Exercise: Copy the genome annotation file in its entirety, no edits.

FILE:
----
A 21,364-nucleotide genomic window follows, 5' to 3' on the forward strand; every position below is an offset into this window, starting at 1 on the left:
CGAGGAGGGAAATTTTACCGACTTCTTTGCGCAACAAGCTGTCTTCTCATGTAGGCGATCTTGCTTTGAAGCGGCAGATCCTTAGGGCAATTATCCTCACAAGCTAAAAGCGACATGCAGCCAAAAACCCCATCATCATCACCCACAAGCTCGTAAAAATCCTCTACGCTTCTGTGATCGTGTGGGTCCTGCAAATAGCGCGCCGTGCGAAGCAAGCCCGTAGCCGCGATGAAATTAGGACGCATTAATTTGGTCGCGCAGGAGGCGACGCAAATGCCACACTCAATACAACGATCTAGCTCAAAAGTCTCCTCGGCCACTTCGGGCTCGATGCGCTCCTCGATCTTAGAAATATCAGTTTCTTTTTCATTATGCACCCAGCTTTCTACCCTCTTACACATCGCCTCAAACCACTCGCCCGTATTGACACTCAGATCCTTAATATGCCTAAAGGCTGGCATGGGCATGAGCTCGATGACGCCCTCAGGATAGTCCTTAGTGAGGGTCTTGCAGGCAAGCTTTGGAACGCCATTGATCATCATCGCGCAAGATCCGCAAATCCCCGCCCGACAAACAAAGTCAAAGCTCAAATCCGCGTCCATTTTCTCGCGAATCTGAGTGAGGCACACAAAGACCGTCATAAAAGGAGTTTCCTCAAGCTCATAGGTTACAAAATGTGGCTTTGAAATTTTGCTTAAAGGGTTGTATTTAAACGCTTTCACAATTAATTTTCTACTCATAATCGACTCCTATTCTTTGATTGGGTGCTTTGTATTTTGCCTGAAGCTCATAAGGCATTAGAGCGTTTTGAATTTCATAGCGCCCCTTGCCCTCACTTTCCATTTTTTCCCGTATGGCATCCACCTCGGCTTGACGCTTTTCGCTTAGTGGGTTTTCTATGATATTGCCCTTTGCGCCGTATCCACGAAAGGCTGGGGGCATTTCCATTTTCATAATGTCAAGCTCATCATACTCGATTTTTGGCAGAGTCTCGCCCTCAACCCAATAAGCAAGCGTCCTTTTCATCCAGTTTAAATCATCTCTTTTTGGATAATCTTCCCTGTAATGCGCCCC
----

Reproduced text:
A 21,364-nucleotide genomic window follows, 5' to 3' on the forward strand; every position below is an offset into this window, starting at 1 on the left:
CGAGGAGGGAAATTTTACCGACTTCTTTGCGCAACAAGCTGTCTTCTCATGTAGGCGATCTTGCTTTGAAGCGGCAGATCCTTAGGGCAATTATCCTCACAAGCTAAAAGCGACATGCAGCCAAAAACCCCATCATCATCACCCACAAGCTCGTAAAAATCCTCTACGCTTCTGTGATCGTGTGGGTCCTGCAAATAGCGCGCCGTGCGAAGCAAGCCCGTAGCCGCGATGAAATTAGGACGCATTAATTTGGTCGCGCAGGAGGCGACGCAAATGCCACACTCAATACAACGATCTAGCTCAAAAGTCTCCTCGGCCACTTCGGGCTCGATGCGCTCCTCGATCTTAGAAATATCAGTTTCTTTTTCATTATGCACCCAGCTTTCTACCCTCTTACACATCGCCTCAAACCACTCGCCCGTATTGACACTCAGATCCTTAATATGCCTAAAGGCTGGCATGGGCATGAGCTCGATGACGCCCTCAGGATAGTCCTTAGTGAGGGTCTTGCAGGCAAGCTTTGGAACGCCATTGATCATCATCGCGCAAGATCCGCAAATCCCCGCCCGACAAACAAAGTCAAAGCTCAAATCCGCGTCCATTTTCTCGCGAATCTGAGTGAGGCACACAAAGACCGTCATAAAAGGAGTTTCCTCAAGCTCATAGGTTACAAAATGTGGCTTTGAAATTTTGCTTAAAGGGTTGTATTTAAACGCTTTCACAATTAATTTTCTACTCATAATCGACTCCTATTCTTTGATTGGGTGCTTTGTATTTTGCCTGAAGCTCATAAGGCATTAGAGCGTTTTGAATTTCATAGCGCCCCTTGCCCTCACTTTCCATTTTTTCCCGTATGGCATCCACCTCGGCTTGACGCTTTTCGCTTAGTGGGTTTTCTATGATATTGCCCTTTGCGCCGTATCCACGAAAGGCTGGGGGCATTTCCATTTTCATAATGTCAAGCTCATCATACTCGATTTTTGGCAGAGTCTCGCCCTCAACCCAATAAGCAAGCGTCCTTTTCATCCAGTTTAAATCATCTCTTTTTGGATAATCTTCCCTGTAATGCGCCCC